For the second week of the Kindness Challenge put on by Niki at “The Richness of a Simple Life”, the focus was on Self-Compassion.

This topic has been sitting with me ever since it was announced for the challenge and Niki’s questions to contemplate added an extra layer into the mix.

It wasn’t so much that the questions brought that much new to the picture, it was more about allowing myself to acknowledge the hurdles that have always been in the way of living self-compassionate. Funny enough, I have always tried to pretend that there weren’t any hurdles and that it would just be a straight run for the finish line. But I decided to take the glasses off that were distorting reality and instead become curious about the hurdles that are lining the path. I wanted to inspect them to figure out which techniques I have to utilize to master overcoming them.

The hurdle that has been taunting me the most lately, was put in place long time ago. It was mostly modeled by my mother, when I was growing up. Although she never put it in exactly those terms, the message my brothers and I constantly received was that asking anyone for help was a sign of weakness. Asking for help sends everyone around you the message that you have given up and are not able to take care of your own matters anymore. It has had its positive side in that it has made me a hard worker who can get things accomplished very independently. But it has also made it very hard for others to support me, when I struggle, because it would be the greatest weakness of all. So in my family we learned to hide the emotions around struggle and always look poised to portray to the outside world that we can handle it.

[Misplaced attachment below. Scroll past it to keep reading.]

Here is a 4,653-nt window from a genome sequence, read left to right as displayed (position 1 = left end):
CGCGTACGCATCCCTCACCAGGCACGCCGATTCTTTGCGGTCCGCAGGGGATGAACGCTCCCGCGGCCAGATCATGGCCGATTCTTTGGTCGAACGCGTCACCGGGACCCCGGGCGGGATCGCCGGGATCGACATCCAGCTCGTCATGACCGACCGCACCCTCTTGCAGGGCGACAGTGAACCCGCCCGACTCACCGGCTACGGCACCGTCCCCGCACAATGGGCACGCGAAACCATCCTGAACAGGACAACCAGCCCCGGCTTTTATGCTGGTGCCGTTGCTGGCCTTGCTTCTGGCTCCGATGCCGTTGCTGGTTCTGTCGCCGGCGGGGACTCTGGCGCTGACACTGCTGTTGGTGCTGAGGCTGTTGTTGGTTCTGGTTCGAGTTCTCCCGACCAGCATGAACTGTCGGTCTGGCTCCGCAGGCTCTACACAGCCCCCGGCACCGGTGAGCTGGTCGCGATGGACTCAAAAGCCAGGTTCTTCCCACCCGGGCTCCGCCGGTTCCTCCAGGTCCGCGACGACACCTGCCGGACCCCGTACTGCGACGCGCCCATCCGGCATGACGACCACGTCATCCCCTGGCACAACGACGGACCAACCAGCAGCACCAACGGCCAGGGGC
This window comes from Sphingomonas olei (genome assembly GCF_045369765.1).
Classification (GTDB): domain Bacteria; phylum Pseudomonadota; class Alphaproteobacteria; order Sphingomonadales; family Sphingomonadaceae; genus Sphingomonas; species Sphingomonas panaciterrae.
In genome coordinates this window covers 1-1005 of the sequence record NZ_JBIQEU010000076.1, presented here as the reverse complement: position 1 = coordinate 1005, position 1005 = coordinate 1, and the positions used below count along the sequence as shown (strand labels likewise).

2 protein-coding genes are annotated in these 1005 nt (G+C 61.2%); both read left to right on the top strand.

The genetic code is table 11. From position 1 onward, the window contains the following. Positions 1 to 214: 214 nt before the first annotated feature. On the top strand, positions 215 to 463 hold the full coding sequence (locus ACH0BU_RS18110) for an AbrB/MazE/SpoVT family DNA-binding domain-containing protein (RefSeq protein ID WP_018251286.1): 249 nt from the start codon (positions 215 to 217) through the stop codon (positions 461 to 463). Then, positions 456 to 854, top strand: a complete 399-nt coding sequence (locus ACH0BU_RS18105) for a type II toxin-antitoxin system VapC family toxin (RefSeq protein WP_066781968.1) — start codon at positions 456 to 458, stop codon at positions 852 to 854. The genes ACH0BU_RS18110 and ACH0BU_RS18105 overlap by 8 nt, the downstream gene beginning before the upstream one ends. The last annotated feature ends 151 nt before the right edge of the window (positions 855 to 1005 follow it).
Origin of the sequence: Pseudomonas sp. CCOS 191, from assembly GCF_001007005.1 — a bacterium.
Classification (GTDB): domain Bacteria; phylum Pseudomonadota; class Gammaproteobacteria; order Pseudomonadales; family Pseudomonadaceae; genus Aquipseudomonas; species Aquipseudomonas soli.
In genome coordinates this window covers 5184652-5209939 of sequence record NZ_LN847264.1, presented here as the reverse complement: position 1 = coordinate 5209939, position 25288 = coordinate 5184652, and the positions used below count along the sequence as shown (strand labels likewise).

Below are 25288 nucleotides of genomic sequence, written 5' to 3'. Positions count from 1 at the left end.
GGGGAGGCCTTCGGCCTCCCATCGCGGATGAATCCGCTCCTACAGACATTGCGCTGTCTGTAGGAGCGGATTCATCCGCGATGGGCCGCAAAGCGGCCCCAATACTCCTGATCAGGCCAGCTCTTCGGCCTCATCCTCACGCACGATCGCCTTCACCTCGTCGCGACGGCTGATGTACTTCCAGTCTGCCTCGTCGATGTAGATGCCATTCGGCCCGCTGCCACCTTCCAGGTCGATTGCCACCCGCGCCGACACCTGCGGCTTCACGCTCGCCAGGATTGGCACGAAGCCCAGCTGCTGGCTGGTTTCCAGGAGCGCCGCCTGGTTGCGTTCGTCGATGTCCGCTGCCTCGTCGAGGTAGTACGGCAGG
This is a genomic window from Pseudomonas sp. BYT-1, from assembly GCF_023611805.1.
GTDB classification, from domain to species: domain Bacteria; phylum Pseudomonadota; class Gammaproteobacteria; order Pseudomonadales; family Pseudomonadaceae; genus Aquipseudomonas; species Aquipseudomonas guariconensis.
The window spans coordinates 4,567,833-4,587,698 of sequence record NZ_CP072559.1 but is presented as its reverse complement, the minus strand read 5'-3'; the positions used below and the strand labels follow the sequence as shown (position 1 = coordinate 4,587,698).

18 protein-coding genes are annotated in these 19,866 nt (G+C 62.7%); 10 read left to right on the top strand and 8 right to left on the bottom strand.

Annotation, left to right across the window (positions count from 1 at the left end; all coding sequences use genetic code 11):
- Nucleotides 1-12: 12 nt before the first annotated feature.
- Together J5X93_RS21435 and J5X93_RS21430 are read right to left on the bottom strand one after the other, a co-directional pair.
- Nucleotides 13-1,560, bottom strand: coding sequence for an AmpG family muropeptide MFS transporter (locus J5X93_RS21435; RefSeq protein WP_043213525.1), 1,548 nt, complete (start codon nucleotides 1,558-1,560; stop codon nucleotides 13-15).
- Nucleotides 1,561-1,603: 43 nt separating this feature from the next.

I have lived this way so vigorously that I did not realize how much accepting help from others is not just helping you, but is also a way for others to feel connected to you. By always seeming like I don’t need their help to live my life, I have inadvertently made connections one-sided, which can drive people away. This blew completely up in my face, when I got divorced. Suddenly, I really needed others emotional support. But because I had never asked for it and always handled everything flawlessly on my own, everyone automatically assumed that I was fine and didn’t need them.

Suddenly, I was faced with two things I did not know how to handle: (1) Not knowing how I would be able to get through this on my own (2) Not feeling like I could ask for help.

Needless to say, I was not modeling a life of self-compassion. It has been a process to turn this childhood message around and allowing myself to fall apart once in a while, have others see it, and ask for help. I am taking it step by step. I am becoming more of a master in the first two, but I am still very much working on the “asking for help” part. Interestingly enough, just sharing bits and pieces of my struggles with co-workers and friends has brought on some random acts of kindness that I have allowed myself to accept with joy, rather than a feeling of failure.

As my wonderful regular blog commenter, Michael, put it the other day, I have come a long way since my first post and I am very proud of it. I plan on continuing this path of self-compassion and sharing it with others.

My increased self-compassion and commitment to live more authentically is also allowing others an opportunity to be a giving and kind person, which in turn makes them feel good as well.

I am learning the most important lesson of them all: Magic can only happen, if we allow it into our lives and are ready to receive it.


21 thoughts on “Self-Compassion

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  1. Such an beautifully honest post. Asking for help should never be a big deal, it is that balance that we have got to find between being independent and being the socially-reliant beings we are meant to be. I love how you mention that it give slithers the opportunity to be kind and that make stem feel good, like by being compassionate towards yourself you’re also being compassionate towards others. Thank you for sharing!